That’s the title of an op-ed that we just published at the New York Times.
For those who are too poor to afford health insurance, Medicaid is a lifeline. This joint federal and state program doesn’t care whether you’re white or black, Christian or Muslim, Republican or Democrat, a city-dweller or a rural resident. In states that expanded their Medicaid programs under Obamacare, all you have to be is poor enough to qualify.
But maybe not in Michigan. In late April, the state Senate passed a bill that would require Medicaid beneficiaries to find work or else lose their coverage. The bill, now under consideration in the House of Representatives, has come under fire for harming the poor and disabled, as well as for imposing needless paperwork burdens on struggling families. More than 100,000 people may lose health insurance if it passes.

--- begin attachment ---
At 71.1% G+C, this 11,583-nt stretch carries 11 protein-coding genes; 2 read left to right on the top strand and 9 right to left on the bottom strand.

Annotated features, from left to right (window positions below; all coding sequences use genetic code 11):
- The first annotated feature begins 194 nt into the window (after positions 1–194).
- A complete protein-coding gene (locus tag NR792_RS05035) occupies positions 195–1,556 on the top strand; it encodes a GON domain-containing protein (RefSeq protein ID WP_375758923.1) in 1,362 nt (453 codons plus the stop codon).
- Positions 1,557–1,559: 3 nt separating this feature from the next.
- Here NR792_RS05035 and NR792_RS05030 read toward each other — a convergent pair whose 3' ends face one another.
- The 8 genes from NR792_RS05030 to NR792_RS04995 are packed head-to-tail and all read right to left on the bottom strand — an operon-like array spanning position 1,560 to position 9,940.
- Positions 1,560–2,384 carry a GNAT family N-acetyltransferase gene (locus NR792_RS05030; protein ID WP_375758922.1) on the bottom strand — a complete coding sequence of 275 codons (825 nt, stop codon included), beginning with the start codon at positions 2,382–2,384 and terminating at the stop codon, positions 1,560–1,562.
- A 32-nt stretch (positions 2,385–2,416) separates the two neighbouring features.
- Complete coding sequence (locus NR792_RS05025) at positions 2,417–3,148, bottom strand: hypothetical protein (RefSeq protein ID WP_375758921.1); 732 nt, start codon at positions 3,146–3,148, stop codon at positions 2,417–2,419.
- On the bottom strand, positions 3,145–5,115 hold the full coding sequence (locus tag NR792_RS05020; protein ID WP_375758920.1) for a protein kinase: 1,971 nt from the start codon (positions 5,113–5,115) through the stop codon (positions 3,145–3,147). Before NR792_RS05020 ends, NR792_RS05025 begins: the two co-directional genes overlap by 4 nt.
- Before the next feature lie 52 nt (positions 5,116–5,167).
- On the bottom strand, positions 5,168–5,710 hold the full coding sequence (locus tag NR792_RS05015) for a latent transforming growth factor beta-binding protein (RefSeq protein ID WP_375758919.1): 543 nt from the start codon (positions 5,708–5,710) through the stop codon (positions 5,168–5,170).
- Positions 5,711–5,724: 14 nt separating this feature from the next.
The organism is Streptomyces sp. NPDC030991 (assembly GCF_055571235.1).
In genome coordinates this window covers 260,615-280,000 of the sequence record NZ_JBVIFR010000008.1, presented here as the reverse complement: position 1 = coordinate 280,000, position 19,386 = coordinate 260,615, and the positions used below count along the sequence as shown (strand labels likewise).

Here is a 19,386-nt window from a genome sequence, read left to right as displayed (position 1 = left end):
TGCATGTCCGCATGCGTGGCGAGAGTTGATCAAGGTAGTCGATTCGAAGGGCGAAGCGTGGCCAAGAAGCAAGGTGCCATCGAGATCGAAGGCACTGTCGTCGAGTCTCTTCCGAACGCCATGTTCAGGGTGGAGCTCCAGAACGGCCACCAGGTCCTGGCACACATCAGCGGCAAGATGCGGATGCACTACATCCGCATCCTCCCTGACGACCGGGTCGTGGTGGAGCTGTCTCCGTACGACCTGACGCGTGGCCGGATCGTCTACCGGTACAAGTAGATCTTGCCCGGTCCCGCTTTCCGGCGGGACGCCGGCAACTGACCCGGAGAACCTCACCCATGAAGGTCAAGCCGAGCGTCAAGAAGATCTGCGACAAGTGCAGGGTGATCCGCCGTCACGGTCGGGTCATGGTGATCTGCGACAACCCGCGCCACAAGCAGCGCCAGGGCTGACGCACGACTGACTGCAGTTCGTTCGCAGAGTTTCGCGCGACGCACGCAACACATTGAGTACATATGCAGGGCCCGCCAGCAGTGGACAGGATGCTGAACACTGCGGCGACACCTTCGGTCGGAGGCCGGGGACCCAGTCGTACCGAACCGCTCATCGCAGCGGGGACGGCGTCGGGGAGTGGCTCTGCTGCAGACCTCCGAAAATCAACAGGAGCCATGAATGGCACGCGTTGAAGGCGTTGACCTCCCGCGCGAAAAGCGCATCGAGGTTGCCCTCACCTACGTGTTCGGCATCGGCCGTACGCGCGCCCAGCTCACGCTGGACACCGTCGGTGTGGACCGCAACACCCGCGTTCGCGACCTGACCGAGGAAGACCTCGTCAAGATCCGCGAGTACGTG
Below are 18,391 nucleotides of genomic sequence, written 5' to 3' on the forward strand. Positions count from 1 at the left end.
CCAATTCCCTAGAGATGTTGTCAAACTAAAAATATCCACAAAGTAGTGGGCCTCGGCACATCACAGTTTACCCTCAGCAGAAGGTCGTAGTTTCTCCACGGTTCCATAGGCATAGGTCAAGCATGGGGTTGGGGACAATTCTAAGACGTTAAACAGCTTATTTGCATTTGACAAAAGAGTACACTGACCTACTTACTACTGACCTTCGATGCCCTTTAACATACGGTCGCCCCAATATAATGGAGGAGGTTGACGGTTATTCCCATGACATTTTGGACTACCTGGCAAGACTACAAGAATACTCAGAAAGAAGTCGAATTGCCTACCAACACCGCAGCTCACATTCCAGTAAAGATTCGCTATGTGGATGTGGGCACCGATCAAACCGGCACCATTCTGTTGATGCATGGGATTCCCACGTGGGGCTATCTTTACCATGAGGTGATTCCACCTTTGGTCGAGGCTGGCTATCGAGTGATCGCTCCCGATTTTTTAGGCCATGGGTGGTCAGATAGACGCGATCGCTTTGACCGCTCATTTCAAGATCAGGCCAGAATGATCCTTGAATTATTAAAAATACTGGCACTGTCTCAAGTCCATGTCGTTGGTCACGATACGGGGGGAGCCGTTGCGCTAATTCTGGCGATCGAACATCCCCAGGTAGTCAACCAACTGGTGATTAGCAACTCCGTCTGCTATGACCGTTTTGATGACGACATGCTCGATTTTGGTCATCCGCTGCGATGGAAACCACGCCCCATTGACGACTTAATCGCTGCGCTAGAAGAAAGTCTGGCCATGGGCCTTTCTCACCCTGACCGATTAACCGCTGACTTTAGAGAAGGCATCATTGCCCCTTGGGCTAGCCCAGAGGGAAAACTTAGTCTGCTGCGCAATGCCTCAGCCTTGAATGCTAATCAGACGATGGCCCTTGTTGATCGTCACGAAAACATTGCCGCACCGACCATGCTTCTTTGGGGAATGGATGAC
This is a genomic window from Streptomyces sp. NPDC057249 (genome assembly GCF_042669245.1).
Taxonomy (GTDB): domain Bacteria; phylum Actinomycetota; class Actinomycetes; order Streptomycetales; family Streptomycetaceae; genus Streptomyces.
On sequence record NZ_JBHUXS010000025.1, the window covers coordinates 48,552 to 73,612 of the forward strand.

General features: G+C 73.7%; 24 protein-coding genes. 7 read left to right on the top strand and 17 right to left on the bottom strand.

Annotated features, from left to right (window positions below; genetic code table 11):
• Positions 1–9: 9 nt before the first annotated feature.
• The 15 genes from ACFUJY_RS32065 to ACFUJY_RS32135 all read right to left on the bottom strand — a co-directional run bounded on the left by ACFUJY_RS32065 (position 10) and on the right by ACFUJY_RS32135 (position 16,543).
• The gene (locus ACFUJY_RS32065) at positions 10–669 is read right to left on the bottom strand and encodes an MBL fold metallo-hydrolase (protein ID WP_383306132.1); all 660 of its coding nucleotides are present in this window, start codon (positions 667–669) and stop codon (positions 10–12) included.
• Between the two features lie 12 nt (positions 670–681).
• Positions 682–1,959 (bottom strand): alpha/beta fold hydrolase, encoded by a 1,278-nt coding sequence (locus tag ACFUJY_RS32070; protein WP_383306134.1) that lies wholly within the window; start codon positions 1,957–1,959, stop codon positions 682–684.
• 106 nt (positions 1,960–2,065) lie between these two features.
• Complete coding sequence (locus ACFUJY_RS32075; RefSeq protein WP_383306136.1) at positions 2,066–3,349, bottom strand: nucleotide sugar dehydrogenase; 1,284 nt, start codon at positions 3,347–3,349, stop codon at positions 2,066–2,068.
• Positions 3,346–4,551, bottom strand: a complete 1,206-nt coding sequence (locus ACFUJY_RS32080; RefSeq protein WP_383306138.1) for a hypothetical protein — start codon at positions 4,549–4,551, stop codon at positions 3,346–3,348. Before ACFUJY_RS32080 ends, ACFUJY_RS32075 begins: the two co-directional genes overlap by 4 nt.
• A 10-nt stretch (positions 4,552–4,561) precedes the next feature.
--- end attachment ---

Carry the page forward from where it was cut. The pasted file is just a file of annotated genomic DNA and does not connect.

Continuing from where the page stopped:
There’s another flaw in the bill, however, one that exposes it to serious legal challenge: It’s racially discriminatory.
We’re indebted to Nancy Kaffer of the Detroit Free Press and Danielle Emerson of the Great Lakes Beacon for first drawing attention to the bill’s racial disparities. In our op-ed, we explain why those disparities will make Michigan’s proposed approach vulnerable to legal challenge.
You can’t fit everything into an op-ed, so we'll have follow-up posts over the couple of days expanding on the legal theory and explaining why there’s no legitimate justification for the county-level exemption.